To Tim Jorgensen, the suicide last week of his childhood friend and Hoover High School classmate Justin Peterson, 17, still seems unreal.
"I feel like he just went away on vacation," the 17-year-old senior said.
"I don't think I've fully accepted it. I don't know if I ever will," said Dan Kelson, another of Peterson's close boyhood friends. "I think a lot of people haven't accepted it."
Peterson, a handsome varsity football player, Eagle Scout and active member of the Church of Jesus Christ of Latter-day Saints, shot himself in the head March 18 after leading his three best friends on an hour and a half chase that ended on Angeles Crest Highway.
Peterson's death, which followed by just several weeks the widely publicized group suicide of four teen-agers in Bergenfield, N.J., has shaken the school district, prompting school officials to review suicide prevention education offered in local schools.
"This is one area in the near future that will be discussed among our administrative staff, our psychologists as well as our teaching staff," said Vic Pallos, school district spokesman. "Because of the very rare instances we haven't felt the need to have a formal program."
Pallos, who has worked for the district since 1971, said he could recall no other suicide of a student enrolled in a Glendale school.
Last Thursday, after news of Peterson's death spread through Hoover High, school staff members transformed the girl's gymnasium into a makeshift counseling center where four district psychologists spoke with students throughout the day, said Don Duncan, principal.
School officials visited each classroom last Thursday morning to personally notify students of the death and inform them of the drop-in counseling service, he said.
"By second period, there were probably 50 to 60 kids" seeking counseling, said Duncan. "There were a lot of guilty feelings going around," said Judy Yager, a district psychologist who was assigned to counsel Peterson's closest friends. "It's an issue everyone directly involved with the case is going to have to deal with."
Now, suicide prevention is formally discussed in Glendale schools only in a 10th-grade health class, Pallos said. But, for students such as Jorgensen and Kelson, the class did not make a big impression.
"I remember something," said Kelson, "but it wasn't particularly anything that stuck in my mind." "I don't even remember that section at all," Jorgensen said.
Yager said it would be better if the district offered students a stress-management course in the 10th, 11th and 12th grades, rather than focusing on a specific suicide prevention class.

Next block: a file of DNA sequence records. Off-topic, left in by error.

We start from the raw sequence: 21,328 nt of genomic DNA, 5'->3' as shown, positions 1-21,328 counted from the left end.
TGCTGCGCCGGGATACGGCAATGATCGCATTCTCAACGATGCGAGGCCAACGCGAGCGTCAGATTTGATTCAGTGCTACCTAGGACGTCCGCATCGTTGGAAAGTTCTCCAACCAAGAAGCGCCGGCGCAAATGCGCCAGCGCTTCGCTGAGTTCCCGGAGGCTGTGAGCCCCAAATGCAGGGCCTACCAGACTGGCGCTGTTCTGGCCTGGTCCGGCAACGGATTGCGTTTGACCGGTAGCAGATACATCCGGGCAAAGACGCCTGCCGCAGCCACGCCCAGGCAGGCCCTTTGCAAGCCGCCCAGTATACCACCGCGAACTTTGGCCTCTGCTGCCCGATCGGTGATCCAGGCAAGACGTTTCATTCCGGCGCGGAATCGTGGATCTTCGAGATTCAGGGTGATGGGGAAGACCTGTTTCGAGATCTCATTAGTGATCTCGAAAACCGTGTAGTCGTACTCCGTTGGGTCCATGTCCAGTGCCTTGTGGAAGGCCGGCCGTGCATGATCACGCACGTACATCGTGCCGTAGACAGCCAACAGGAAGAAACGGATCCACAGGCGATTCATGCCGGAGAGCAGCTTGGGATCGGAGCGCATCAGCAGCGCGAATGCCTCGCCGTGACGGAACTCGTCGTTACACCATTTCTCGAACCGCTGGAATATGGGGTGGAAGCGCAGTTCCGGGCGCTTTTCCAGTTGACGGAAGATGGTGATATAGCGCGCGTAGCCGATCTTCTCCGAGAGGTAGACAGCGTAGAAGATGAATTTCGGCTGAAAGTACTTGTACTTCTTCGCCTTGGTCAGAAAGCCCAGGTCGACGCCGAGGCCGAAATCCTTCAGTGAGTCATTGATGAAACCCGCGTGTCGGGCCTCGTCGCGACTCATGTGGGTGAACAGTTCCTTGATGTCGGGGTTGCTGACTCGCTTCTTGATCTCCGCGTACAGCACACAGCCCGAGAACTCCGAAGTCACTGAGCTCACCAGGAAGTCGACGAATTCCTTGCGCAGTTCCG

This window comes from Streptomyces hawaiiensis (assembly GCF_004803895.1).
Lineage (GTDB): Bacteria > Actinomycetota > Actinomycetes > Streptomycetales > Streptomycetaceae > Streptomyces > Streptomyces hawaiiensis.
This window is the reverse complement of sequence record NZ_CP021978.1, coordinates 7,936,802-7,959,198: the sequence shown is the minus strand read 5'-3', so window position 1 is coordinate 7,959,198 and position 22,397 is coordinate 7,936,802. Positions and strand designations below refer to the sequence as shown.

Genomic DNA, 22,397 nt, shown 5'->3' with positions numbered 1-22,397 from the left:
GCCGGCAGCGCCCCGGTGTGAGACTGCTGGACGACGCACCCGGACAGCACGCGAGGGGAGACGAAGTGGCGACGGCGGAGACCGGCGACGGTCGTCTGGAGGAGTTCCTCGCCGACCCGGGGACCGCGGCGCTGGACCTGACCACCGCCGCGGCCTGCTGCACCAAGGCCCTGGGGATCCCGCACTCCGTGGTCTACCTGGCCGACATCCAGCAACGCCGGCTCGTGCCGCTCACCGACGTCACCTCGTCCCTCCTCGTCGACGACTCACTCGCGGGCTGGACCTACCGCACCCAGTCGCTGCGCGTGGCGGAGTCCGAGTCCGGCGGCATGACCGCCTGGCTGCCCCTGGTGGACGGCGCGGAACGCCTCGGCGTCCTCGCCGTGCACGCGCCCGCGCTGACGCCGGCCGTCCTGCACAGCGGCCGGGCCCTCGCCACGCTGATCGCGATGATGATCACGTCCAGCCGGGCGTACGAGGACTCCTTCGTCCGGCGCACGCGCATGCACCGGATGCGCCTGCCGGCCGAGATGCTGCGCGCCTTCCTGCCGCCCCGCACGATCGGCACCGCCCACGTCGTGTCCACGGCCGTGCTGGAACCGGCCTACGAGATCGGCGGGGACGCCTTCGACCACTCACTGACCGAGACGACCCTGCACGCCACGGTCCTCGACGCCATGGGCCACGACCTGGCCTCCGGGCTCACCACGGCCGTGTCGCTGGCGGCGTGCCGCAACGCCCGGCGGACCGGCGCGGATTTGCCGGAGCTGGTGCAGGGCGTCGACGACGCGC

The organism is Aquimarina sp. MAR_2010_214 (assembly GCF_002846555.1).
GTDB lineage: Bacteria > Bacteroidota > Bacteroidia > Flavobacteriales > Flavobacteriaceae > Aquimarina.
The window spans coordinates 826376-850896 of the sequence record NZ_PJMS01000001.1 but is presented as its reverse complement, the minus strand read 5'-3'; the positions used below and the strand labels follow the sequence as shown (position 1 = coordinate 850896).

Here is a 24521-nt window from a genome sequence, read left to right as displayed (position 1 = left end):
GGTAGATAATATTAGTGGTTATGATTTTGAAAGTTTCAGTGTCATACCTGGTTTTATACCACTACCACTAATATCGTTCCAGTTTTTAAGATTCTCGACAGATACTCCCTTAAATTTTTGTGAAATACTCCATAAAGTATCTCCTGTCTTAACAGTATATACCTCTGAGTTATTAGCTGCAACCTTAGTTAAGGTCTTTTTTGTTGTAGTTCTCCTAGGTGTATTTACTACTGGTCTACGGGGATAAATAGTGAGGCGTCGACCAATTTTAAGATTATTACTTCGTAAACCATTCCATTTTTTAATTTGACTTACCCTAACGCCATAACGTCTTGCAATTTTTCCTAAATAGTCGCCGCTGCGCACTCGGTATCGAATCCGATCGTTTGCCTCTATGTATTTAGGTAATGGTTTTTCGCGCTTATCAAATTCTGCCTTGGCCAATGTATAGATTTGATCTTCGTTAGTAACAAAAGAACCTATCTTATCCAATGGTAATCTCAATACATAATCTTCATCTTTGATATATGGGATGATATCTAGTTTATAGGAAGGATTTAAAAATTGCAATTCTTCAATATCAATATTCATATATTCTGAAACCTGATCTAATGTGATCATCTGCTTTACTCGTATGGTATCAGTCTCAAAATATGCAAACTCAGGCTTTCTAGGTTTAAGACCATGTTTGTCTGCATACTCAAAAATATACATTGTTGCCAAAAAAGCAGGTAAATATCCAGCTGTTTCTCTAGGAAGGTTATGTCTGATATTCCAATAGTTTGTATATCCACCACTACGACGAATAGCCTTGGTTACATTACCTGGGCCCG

Yager and other experts cite increased pressures on today's teens as a major contributor to suicide rates. Nationwide, an estimated 12 of 100,000 persons ages 15 to 24 commit suicide, according to the National Center for Health Statistics.
"Competition for colleges is just incredible. The increase in graduation requirements is a big pressure. Society is expecting so much more academically without realizing that not everybody comes out of an academic mold. Some kids have their strength in other areas," she said.
Yager also said the "disintegration of the family unit" has added to the burdens experienced by youngsters.
"It's hard for students today to have any kind of family time with their parents," she said. "Families really have to work at it to keep their lines of communication open."
Yager estimated that about 10% of the 100 to 150 Glendale students who seek her counseling services each year discuss suicide. Such teen-agers, she said, include students from all social, economic and racial categories.
"They feel down at the moment and it's an impulsive act," she said.
Still Seeking Clues
On Tuesday, nearly a week after the local suicide, those who knew Peterson were still asking themselves what troubled the popular youngster.
"We were watching the girls drill team competition with him Wednesday morning and he was joking and laughing with us. He seemed fine," said Jorgensen. "The night before we were playing broom hockey at church. He was having a great time."
Steven Alvord, Peterson's stepfather, who described his son as a "typical American kid," said he noticed nothing amiss either.
"We've gone back and reviewed everything . . . he gave us absolutely no indication," he said. "It just wasn't Justin."
Shortly before 4 p.m. last Wednesday, Peterson arrived arrived at Kelson's house in a "totally hysterical" state.
"I'd never seen him like this before. He came into my room sobbing and crying," Kelson recalled. "He started walking around my room saying, 'Nothing matters anymore, Danny.' He pulled out a gun and I didn't know what to do. Then he just ran out to his car, locked the doors and drove off."